“Last year, everyone kind of felt that student government just did a few events, but this year, Mr. Rosenfeld really has an emphasis on bringing the community together,” said Kenny Clay (‘25), who is a publicity commissioner. 

Student government meets every Monday in Berry classroom. The agendas usually consist of revisiting recent events, planning for upcoming events, reviewing class meeting agendas, and brainstorming events. Recently, student government has been busy planning Homecoming. Leaders have picked a venue, selected the food, and set the price. Student government also pranked the school by originally announcing that Homecoming would be at the Day Student Parking Lot when it is actually at Avalon Hollywood and Bardot, a night club in Hollywood. In a recent meeting, student government decided on the Homecoming spirit week themes. 

However, sometimes, students do not agree with the decisions student government makes. There are often voices critiquing the ticket prices or locations of events.  

“Sometimes, people have certain ideas about events, like ticket prices at prom last year. I wish people knew that everything student government does is for the student body. There are costs that come with doing events, otherwise we just end up having to cut things for costs,” Kenny said.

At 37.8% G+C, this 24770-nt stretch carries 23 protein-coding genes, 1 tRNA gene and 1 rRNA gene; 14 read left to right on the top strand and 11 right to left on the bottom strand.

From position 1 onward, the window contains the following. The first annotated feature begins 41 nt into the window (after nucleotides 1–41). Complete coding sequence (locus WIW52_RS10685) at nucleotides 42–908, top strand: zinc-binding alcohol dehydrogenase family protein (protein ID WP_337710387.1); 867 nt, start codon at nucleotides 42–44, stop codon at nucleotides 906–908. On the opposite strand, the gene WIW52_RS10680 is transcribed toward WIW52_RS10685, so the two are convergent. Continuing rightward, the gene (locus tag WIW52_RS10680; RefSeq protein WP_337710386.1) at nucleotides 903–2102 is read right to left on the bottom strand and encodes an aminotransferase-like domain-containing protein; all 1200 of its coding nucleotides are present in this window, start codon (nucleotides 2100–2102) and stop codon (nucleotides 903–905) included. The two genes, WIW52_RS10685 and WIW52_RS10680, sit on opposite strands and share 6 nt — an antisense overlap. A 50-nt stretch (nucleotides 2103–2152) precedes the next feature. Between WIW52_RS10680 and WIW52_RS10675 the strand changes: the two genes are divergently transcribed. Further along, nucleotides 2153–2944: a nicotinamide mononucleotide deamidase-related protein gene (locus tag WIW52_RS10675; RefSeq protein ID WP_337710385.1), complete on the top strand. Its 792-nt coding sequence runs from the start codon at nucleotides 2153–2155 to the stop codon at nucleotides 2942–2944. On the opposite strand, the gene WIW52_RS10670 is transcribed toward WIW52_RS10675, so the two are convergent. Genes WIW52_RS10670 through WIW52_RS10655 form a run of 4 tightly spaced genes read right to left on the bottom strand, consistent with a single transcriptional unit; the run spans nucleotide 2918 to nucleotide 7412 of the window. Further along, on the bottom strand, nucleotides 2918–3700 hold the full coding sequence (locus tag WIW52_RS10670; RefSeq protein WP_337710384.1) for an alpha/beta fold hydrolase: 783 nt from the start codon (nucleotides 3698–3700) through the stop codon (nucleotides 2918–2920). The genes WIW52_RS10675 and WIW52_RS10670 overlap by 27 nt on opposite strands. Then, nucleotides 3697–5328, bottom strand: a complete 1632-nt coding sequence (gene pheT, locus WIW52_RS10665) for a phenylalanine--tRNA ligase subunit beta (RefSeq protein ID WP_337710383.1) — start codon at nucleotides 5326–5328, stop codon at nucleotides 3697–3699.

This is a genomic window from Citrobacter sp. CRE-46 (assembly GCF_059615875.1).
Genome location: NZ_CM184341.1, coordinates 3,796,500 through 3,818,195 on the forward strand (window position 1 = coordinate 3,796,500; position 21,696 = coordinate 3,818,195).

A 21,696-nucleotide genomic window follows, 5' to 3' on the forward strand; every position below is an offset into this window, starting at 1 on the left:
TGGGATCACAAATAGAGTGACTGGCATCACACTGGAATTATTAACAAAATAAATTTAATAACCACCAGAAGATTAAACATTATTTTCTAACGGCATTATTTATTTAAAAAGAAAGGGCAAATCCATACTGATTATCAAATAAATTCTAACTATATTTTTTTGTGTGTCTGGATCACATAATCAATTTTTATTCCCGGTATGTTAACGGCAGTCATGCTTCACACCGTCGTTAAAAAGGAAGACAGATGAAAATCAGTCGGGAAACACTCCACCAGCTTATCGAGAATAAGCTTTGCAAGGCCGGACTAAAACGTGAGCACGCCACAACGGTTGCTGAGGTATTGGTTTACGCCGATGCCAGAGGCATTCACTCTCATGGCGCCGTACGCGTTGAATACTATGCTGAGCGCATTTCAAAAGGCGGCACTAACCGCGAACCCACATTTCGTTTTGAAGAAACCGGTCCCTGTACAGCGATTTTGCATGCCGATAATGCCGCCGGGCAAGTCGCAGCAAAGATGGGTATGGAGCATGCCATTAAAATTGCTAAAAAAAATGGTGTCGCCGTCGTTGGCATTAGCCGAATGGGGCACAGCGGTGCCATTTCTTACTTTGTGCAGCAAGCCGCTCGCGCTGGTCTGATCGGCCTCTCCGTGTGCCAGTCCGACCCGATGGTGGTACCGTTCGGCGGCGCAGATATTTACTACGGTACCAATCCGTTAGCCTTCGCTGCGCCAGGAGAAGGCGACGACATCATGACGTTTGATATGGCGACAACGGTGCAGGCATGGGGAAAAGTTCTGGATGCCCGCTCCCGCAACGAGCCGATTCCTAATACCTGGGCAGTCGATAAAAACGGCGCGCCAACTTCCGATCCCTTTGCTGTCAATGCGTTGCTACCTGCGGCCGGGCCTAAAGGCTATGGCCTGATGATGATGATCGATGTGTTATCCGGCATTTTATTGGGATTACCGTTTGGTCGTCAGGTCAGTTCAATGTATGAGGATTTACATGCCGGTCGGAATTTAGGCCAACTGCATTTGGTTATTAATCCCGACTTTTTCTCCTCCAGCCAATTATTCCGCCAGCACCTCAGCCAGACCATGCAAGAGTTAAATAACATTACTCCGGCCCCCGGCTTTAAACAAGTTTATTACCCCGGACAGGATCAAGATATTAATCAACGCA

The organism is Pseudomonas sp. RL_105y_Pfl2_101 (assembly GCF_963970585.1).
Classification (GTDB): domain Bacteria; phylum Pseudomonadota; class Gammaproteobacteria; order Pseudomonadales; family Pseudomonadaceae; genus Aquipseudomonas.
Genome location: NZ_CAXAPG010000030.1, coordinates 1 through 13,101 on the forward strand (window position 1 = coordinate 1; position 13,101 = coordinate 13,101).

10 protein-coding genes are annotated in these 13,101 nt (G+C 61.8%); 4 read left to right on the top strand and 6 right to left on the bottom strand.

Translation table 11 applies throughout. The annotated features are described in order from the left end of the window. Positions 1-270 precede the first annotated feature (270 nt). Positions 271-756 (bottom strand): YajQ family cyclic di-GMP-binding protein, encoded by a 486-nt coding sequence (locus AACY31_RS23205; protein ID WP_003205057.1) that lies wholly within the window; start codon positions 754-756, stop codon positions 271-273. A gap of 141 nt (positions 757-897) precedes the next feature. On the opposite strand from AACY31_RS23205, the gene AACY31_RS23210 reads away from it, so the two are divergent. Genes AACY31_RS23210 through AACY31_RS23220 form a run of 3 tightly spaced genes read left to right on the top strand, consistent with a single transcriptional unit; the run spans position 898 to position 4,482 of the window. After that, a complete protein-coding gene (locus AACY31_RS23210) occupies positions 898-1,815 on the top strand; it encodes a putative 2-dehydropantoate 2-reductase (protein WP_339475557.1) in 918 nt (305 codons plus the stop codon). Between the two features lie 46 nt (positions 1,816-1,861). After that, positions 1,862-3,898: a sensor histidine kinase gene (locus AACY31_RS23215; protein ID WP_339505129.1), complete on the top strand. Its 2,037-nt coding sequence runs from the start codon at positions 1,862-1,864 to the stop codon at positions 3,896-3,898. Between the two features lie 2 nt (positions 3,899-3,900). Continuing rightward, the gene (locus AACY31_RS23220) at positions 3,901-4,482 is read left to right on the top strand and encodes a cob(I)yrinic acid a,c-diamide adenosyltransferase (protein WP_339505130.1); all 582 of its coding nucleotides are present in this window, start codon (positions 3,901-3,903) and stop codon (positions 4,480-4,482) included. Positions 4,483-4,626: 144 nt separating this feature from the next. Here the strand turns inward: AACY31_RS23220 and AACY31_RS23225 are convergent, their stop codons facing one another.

Student government consists of the leaders you can go to for anything. 

“Our job is to advocate for the student body,” Saira said.  

International Student Liaisons (ISL) 

Being a new student at Webb is already terrifying it is even more of a drastic change for international students, who need to adjust to a new country. Do not worry though, International Student Liaisons are here to help! Led by Joseph Vincent, World Languages Department Faculty, the ISLs strive to help the experience at Webb run a little more smoothly for international boarders. From dealing with logistics, like acquiring bank accounts or U.S. phone numbers, to comforting students who experience homesickness or culture shock, ISLs are people you can reach out to for support with getting adjusted.